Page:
President Joe Biden has approved sending another 1,000 soldiers to Kabul, bringing the total number of service members helping evacuate the U.S. embassy to roughly 5,000 troops, a defense official said.
The Pentagon has already announced it is sending 3,000 soldiers and Marines to Hamid Karzai International Airport to help evacuate embassy staff and some Afghans who have applied for Special Immigrant Visas as well as their families.
Those troops come from two Marine Corps infantry battalions and one Army battalion.
A brigade combat team from the 82nd Airborne Division was initially ordered to deploy to Kuwait in case the unit was needed at the airport, but Defense Secretary Lloyd Austin recommended to Biden on Saturday that a battalion of paratroopers be sent directly to Kabul, the defense official said. The brigade combat team’s remaining two battalions will continue to head to Kuwait as planned.
The soldiers and Marines headed to Kabul will join roughly 1,000 U.S. troops who are already at the embassy and airport, the official said. The U.S. military was in the process of drawing down to 650 troops in Kabul to protect the embassy when the Taliban began a rapid advance that has conquered most of Afghanistan in little more than a week.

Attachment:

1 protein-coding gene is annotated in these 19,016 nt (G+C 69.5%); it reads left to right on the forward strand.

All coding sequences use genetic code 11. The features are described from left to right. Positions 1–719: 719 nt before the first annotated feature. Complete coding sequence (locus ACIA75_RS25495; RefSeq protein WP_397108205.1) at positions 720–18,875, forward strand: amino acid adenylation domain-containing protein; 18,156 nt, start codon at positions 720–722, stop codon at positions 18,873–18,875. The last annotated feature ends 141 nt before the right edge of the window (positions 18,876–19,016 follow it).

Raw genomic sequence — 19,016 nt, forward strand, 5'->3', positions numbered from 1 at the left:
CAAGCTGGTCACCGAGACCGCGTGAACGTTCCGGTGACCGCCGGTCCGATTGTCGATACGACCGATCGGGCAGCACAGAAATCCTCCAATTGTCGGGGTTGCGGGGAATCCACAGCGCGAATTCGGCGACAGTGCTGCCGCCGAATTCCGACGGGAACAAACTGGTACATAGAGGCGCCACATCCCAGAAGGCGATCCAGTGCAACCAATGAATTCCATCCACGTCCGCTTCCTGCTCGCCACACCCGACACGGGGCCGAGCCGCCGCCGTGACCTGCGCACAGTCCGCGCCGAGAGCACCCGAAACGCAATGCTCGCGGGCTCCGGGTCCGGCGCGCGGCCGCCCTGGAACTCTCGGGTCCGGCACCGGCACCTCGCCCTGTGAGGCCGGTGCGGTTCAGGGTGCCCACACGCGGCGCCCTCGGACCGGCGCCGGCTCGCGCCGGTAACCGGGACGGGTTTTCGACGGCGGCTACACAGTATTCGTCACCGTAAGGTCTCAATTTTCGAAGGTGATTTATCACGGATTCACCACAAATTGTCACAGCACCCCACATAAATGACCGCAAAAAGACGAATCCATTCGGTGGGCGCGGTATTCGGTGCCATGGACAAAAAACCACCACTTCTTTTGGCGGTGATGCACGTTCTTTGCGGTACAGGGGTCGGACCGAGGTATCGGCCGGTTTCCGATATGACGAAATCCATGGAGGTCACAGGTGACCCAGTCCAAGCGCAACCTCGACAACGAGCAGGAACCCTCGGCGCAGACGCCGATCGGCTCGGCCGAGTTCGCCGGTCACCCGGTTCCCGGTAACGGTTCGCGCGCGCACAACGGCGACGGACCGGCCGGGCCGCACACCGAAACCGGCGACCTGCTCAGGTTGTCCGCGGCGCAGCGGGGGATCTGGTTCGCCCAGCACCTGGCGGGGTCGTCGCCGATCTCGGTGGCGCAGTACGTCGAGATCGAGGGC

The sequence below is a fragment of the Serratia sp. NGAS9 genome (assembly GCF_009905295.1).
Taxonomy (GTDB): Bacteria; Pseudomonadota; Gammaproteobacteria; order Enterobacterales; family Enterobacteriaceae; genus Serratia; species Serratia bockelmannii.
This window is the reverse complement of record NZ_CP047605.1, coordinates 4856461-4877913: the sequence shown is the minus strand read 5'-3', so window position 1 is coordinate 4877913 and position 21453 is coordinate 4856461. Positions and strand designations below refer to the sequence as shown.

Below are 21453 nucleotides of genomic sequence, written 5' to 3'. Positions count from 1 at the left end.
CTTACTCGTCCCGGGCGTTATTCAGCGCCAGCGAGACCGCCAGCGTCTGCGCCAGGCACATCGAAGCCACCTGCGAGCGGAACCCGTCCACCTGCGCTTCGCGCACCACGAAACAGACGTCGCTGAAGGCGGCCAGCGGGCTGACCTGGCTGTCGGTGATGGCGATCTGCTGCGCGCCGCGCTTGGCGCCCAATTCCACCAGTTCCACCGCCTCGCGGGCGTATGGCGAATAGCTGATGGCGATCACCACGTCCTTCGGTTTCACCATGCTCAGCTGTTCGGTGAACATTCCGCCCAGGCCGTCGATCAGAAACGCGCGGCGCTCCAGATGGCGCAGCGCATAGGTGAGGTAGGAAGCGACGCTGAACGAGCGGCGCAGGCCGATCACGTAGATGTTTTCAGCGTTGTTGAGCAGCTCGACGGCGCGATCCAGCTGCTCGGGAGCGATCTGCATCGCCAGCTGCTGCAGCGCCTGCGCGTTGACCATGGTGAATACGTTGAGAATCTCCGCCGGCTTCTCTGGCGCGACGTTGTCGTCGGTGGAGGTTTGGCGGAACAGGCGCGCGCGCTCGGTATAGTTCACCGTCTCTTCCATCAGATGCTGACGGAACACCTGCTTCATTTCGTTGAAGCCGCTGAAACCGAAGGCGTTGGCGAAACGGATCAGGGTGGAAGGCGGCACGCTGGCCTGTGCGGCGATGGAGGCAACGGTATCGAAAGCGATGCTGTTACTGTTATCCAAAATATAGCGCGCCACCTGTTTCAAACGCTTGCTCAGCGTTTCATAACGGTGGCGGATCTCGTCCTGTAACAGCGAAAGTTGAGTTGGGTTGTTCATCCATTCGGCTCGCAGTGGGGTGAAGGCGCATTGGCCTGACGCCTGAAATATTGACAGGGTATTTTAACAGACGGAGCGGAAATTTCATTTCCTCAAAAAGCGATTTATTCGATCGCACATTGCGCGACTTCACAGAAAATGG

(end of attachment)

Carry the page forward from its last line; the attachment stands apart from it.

The U.S. government had initially expected to have until the end of August to evacuate embassy personnel and Afghan visa applicants, but events on the ground have shown that Kabul will likely fall in a matter of days.
Mazar-i-Sharif fell on Saturday, completing the Taliban’s conquest of northern Afghanistan. In the eastern part of the country, Jalalabad appeared on the verge of falling, if it has not surrendered already.
Social media posts on Saturday evening indicated that the Taliban may have already reached the Paghman district of Kabul.
In a statement on Saturday, Biden reiterated that he is committed to pulling U.S. troops out of Afghanistan and he blamed former President Donald Trump for striking a withdrawal deal with the Taliban that left the group “in the strongest position militarily since 2001.”
Biden then delivered what may end up being an epitaph for the entire Afghanistan war and the Afghans who helped the U.S. government over the past two decades.
“Over our country’s 20 years at war in Afghanistan, America has sent its finest young men and women, invested nearly $1 trillion dollars, trained over 300,000 Afghan soldiers and police, equipped them with state-of-the-art military equipment, and maintained their air force as part of the longest war in US history,” Biden said. “One more year, or five more years, of US military presence would not have made a difference if the Afghan military cannot or will not hold its own country. And an endless American presence in the middle of another country’s civil conflict was not acceptable to me.”
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